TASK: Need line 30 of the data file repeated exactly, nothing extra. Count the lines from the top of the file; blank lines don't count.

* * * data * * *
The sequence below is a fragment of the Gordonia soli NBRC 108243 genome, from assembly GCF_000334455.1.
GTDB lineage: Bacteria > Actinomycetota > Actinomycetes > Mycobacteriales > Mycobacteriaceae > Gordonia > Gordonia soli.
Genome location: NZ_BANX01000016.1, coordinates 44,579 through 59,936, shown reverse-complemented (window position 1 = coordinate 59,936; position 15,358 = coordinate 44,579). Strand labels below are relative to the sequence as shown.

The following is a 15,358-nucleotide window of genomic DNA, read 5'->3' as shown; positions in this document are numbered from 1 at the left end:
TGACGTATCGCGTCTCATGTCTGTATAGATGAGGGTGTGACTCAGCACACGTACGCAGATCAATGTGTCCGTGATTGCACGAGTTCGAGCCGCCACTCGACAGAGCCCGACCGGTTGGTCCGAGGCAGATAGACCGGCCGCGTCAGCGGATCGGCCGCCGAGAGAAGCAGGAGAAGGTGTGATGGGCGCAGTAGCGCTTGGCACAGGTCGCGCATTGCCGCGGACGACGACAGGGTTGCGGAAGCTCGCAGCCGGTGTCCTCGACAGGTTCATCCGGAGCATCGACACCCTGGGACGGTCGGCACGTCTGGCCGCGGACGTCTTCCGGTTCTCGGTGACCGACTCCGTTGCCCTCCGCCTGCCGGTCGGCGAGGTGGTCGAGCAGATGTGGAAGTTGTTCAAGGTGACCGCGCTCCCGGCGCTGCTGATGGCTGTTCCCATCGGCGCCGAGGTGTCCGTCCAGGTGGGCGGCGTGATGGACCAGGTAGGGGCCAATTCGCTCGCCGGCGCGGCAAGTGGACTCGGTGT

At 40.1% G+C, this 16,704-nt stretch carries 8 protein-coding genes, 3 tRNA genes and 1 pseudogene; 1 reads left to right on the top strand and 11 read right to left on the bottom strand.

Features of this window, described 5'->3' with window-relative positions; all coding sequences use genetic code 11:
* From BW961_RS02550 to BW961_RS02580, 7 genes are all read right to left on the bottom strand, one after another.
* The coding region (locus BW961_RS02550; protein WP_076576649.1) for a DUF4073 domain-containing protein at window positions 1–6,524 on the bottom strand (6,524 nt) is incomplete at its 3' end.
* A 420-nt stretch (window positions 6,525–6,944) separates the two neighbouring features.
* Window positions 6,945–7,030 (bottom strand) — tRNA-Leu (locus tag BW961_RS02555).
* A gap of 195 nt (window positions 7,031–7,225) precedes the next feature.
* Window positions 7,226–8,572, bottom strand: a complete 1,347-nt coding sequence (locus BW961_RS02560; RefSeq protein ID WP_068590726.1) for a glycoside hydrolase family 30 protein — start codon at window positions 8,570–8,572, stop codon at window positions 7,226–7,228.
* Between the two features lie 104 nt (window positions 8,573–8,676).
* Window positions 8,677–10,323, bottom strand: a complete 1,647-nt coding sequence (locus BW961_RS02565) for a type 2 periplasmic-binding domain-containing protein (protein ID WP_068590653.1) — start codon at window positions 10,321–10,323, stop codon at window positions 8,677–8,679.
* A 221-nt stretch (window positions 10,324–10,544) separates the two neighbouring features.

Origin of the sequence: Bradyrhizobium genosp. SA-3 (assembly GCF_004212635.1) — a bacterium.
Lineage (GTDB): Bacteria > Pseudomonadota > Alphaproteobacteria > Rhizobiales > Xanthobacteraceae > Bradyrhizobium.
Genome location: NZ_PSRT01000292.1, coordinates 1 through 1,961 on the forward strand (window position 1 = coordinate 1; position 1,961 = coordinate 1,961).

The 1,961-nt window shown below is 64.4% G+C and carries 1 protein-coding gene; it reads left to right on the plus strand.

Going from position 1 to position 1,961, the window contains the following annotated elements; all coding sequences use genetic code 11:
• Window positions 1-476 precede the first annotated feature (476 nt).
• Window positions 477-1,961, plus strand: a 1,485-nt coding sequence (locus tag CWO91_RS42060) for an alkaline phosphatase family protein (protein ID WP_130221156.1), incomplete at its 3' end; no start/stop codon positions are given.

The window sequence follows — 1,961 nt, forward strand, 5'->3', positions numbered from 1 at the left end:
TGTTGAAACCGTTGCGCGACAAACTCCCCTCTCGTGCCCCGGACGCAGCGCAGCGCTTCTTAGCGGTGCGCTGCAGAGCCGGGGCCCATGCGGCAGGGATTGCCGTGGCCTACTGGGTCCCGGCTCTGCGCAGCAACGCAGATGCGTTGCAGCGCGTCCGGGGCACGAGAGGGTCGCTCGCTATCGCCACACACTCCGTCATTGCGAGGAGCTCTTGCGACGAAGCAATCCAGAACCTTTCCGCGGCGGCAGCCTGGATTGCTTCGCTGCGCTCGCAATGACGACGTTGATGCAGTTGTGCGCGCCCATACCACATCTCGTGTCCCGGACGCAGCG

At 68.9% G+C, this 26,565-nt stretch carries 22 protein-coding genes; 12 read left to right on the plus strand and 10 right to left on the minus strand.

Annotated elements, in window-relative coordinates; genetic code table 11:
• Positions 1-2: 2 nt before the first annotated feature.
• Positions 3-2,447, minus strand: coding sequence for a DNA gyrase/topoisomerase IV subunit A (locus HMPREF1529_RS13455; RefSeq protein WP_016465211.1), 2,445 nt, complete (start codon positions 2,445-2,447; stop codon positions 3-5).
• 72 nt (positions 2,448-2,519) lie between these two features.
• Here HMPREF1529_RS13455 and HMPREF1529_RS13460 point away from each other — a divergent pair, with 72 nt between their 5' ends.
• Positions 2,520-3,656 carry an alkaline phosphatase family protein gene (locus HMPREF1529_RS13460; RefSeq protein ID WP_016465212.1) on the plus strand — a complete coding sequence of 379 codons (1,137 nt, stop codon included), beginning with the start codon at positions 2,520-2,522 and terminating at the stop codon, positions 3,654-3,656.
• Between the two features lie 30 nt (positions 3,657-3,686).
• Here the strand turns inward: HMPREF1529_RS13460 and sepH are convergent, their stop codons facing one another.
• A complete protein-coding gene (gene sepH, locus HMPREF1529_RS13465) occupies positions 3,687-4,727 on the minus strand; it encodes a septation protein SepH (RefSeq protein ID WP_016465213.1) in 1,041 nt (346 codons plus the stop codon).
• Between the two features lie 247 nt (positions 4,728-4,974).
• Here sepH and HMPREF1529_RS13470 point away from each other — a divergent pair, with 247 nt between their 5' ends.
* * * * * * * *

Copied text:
• 72 nt (positions 2,448-2,519) lie between these two features.